The second stage of phase two begins on March 13 and ends on April 3, with tickets being allocated on a first-come, first-served basis.

There will also be a last-minute sales phase, which will run from April 18 to July 15 - the day of the World Cup final.

How much do World Cup tickets cost?

The individual tickets are split up into four categories and the prices for each category - converted to British pounds from U.S. dollars - are shown below. Tickets from category four are only available to Russian residents, and have been converted from rubles.

Match Cat 1 Cat 2 Cat 3 Cat 4
Opening match £432 £306 £173 £43
Group matches £165 £130 £83 £17
Round of 16 £193 £145 £90 £30
Quarter-finals £287 £200 £138 £51
Semi-finals £589 £377 £224 £60
Third-place play-off £287 £200 £138 £51
Final £864 £558 £358 £94

Most tickets will be sold in advance online, but 'last-minute' tickets for games that have not already sold out will also be available to buy during the tournament at sales centres in Russia.


New Zealand

As was the case for the World Cup in 2014, BBC and ITV will share the TV rights to the tournament in the UK.

They have struck another two-tournament, combined deal with FIFA that will also see them air the 2022 competition. The cost of that deal is unknown, but their previous agreement - for the 2010 and 2014 World Cups - was worth £220 million.

Both BBC One and ITV will broadcast the final, with the rest of the knockout stage and the group stage split. In 2014, the BBC had first pick of the round-of-16 and semi-final matches, while ITV chose first in the quarter-finals.

In the US, Fox will broadcast the World Cup in English and Telemundo will air the tournament in Spanish. Their combined $1 billion deal also includes the 2022 World Cup and Women's World Cups in 2015 and 2019.

According to the New York Times , Fox paid $400m for the rights and Telemundo paid $600m.

Fox and Telemundo outbid ESPN (English) and Univision (Spanish), who had bought the rights to the 2010 and 2014 World Cups for a combined $425m and hoped to hold on to them.


Toni Kroos Germany

Defending champions Germany are currently favourites to win the World Cup with dabblebet.

Joachim Low will be without former captain Philipp Lahm, who has retired, in Russia and Bastian Schweinsteiger is unlikely to be involved having left Europe for MLS, but he still boasts a star-studded cast of players that includes Manuel Neuer, Mats Hummels, Toni Kroos, Mesut Ozil and Thomas Muller.

Germany qualified at the top of their group with a perfect record, scoring 43 goals in 10 games.

Euro 2016 finalists France are also fancied to be in contention as their new generation of stars mature into a formidable unit.

Antoine Griezmann, Paul Pogba and Kylian Mbappe are just some of the stars Les Bleus will be relying on but Didier Deschamps' side had to wait until their final qualifying match to win their group.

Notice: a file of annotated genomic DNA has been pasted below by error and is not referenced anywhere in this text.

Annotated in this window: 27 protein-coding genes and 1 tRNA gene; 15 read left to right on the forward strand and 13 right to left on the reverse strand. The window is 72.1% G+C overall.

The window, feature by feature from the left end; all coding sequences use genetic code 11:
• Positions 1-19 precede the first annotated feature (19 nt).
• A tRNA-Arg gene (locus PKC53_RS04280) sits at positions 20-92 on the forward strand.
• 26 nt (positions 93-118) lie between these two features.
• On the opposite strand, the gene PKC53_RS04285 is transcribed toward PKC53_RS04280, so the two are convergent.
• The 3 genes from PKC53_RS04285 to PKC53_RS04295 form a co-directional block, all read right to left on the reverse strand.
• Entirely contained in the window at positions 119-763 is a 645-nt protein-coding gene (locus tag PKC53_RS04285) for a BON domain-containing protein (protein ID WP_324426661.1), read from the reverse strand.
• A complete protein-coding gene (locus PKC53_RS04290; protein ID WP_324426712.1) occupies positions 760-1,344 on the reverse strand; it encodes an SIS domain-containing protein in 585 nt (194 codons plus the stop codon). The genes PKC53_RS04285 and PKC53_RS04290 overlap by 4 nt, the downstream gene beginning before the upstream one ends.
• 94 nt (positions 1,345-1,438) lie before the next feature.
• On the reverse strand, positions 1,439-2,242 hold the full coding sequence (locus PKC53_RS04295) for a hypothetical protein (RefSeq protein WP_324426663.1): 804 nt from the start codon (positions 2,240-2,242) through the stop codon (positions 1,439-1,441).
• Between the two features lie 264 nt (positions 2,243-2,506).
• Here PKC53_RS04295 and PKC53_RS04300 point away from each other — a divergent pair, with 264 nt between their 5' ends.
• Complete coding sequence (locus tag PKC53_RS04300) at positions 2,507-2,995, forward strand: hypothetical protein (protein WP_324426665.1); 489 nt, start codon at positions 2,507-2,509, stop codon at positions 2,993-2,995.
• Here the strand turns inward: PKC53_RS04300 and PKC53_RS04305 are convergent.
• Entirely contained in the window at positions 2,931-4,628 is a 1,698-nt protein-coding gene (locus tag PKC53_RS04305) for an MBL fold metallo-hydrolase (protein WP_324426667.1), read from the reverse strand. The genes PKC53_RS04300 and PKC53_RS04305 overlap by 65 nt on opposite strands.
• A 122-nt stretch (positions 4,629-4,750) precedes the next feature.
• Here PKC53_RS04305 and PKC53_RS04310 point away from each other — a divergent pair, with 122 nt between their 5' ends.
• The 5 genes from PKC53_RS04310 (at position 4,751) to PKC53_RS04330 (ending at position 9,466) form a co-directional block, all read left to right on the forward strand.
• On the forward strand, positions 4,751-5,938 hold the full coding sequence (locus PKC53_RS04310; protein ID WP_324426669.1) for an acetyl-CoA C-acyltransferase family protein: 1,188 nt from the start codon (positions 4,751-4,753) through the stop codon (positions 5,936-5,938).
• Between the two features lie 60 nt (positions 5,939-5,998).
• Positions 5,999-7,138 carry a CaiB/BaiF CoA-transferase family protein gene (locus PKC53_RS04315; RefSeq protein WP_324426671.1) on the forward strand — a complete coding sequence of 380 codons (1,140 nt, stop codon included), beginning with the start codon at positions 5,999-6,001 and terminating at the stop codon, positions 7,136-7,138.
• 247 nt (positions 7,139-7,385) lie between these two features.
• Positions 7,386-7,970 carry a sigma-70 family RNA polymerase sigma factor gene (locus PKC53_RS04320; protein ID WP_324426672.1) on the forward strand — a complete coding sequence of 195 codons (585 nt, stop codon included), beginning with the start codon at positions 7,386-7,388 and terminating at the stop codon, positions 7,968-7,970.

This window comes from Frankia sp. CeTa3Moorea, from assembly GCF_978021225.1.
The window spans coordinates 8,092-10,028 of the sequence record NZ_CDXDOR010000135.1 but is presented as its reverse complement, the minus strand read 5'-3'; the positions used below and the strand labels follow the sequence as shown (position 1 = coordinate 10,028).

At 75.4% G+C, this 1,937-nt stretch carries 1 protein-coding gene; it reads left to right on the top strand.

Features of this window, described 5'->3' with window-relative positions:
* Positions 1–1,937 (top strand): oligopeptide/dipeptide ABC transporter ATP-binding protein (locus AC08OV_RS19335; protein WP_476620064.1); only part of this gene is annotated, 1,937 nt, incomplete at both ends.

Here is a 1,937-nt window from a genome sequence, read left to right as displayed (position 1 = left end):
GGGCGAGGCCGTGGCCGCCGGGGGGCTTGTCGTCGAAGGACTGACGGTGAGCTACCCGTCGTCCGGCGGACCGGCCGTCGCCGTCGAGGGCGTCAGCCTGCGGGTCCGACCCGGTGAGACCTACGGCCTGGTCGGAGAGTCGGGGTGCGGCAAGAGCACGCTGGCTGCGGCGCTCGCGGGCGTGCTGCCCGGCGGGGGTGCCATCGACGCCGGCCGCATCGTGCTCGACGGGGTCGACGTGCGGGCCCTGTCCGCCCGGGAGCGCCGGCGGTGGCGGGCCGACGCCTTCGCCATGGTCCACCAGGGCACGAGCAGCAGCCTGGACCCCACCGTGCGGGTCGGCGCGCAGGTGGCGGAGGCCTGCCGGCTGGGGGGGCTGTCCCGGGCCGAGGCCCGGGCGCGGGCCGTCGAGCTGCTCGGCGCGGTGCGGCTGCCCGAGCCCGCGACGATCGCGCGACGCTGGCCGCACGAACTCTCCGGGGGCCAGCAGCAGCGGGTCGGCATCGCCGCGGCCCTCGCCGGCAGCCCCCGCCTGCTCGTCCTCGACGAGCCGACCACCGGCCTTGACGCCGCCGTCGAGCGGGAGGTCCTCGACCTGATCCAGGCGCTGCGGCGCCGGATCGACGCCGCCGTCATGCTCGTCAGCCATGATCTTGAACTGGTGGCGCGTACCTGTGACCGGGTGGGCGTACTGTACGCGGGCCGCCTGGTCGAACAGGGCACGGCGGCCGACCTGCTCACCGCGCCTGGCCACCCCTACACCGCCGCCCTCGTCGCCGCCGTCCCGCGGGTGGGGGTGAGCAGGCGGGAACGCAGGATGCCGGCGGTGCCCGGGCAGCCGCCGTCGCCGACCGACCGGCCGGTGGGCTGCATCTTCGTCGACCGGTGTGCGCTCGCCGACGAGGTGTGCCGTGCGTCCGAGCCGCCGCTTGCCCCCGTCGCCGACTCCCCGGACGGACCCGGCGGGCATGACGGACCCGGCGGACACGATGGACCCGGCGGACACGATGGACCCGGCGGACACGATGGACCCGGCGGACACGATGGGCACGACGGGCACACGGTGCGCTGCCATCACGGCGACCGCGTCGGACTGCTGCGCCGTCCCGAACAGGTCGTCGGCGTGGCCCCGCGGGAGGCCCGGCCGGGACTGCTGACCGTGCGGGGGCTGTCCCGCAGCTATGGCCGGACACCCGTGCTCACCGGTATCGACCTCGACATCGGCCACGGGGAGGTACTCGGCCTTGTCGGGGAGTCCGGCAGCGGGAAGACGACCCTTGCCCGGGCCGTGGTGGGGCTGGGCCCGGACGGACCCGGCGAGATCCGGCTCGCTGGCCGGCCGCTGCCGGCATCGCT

Brazil and Spain have jumped ahead of France in the betting on the back of more impressive qualifying campaigns.

Brazil boast attacking talent in abudance, with Neymar, Philippe Coutinho and Roberto Firmino forming a dangerous front three, but have also found an unlikely new star in Barcelona's Paulinho, who, despite flopping at Tottenham, has been a revelation for his country.

Spain are looking to bounce back from a meagre few years which saw them eliminated at the group stage of the 2014 World Cup and knocked out in the round of 16 at Euro 2016.

Julen Lopetegui's side have won nine of their 10 qualifiers, eventually finishing five points clear of Italy.

Argentina are also rated as contenders despite their dreadful qualification campaign, while Belgium, Italy and England are all outside bets to win the tournament.


Lionel Messi Argentina

It is hard to look past Cristiano Ronaldo and Lionel Messi when it comes to Golden Ball favourites, with Messi having won the prize despite suffering defeat in the final with Argentina in 2014.

Thomas Muller was the runner up to Messi and could be prominent again if Germany can repeat as world champions, with Toni Kroos and Manuel Neuer also likely to be integral to Die Mannschaft's hopes.

Neymar was having a superb World Cup before he was injured in the quarter-finals in 2014, and seems to find another level when he plays for his country as the undisputed star of the team.

If Didier Deschamps can mould his hugely talented France team into a coherent unit, Antoine Griezmann and Paul Pogba will have the chance to flourish and Sergio Ramos, you would imagine, will be central to any Spain revival.

Interestingly, though, the Golden Ball has not been won by a player from the World Cup winners since 1994, when Romario was awarded it as Brazil lifted the trophy for a fourth time.

Since then, Ronaldo, Oliver Kahn, Zinedine Zidane and Messi have all been runners up at the tournament and Diego Forlan lost in the third-place play-off with Uruguay.